Comcast dials into IP telephony in Philly
Comcast Corp. has announced it will be calling up Internet Protocol telephony service in its hometown of Philadelphia in mid 2003.
It is the first voice-over IP deployment for the Philadelphia-based MSO, which already has 40,000 circuit-switched telephony customers in Michigan and Virginia.
For the Philadelphia service, Comcast will use a voice-over-IP system powered by Arris Group Inc.'s C4 cable modem termination system (CMTS) unit which is Data Over Cable Service Interface Specifications 1.1 qualified. The unit will be installed in the headend at a mid-sized Comcast system in the city during the next few weeks.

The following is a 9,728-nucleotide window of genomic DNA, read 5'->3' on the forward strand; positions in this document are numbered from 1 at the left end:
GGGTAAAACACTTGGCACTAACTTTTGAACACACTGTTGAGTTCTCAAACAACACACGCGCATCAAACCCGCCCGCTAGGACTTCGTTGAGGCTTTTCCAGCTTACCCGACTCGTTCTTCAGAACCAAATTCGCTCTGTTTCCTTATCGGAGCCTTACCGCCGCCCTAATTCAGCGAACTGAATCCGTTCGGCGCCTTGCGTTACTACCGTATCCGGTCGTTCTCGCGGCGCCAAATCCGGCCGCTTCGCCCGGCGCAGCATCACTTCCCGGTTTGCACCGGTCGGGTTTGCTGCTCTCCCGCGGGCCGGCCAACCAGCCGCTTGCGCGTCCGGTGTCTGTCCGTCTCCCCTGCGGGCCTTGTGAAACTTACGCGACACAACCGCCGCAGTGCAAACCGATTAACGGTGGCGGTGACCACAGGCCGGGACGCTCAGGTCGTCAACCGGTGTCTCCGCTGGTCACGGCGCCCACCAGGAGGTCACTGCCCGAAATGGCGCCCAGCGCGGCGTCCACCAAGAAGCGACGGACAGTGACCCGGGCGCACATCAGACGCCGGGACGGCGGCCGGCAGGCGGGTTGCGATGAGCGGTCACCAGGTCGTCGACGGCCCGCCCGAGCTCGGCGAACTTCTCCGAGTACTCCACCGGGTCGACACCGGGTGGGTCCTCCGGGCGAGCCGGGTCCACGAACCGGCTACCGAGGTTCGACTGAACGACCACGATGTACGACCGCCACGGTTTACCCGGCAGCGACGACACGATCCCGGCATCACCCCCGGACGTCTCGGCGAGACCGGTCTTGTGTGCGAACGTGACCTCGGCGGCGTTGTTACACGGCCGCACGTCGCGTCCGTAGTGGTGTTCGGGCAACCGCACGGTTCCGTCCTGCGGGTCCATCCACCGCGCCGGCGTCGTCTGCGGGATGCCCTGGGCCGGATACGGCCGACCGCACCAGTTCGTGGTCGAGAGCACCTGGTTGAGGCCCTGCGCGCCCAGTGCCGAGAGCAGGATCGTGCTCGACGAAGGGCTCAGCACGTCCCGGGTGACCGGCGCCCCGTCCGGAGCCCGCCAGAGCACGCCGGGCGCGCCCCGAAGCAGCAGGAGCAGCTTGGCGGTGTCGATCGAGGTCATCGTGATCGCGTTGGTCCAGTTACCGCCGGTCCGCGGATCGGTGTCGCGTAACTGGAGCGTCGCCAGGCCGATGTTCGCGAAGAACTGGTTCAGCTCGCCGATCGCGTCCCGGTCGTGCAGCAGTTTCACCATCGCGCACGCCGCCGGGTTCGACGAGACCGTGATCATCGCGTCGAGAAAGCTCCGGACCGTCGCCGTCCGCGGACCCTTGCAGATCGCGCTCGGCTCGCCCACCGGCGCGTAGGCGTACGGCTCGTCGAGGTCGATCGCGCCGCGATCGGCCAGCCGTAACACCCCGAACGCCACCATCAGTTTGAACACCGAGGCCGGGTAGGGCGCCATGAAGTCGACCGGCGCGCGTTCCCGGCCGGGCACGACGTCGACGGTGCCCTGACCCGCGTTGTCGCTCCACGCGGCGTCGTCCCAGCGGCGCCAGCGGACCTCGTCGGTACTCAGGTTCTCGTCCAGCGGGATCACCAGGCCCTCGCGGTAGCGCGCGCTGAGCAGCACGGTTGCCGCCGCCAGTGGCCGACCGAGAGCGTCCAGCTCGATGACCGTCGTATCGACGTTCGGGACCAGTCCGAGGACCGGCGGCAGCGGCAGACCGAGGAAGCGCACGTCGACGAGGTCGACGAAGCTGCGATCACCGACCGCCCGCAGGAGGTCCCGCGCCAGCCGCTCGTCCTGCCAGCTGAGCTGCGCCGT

After field tests, plans are to offer residential phone service there in the second quarter 2003. The exact location and rates for the initial service, and what residential access device will be used, were not released. Comcast has already announced it intends to unveil or expand phone service in Philadelphia and Detroit once its merger with AT&T Broadband is settled.
Compared to traditional circuit-switched phone service, IP telephony offers several advantages to cable operators, including better bandwidth efficiency and the ability to combine voice with data services. Comcast recently completed VoIP technical lab trials and has concluded the technology is ready for deployment.
"We are excited to be taking this first step in our rollout of phone service," said Steve Burke, Comcast's president. "Voice over Internet Protocol technology has come a long way, and we think it will play a big role in our future."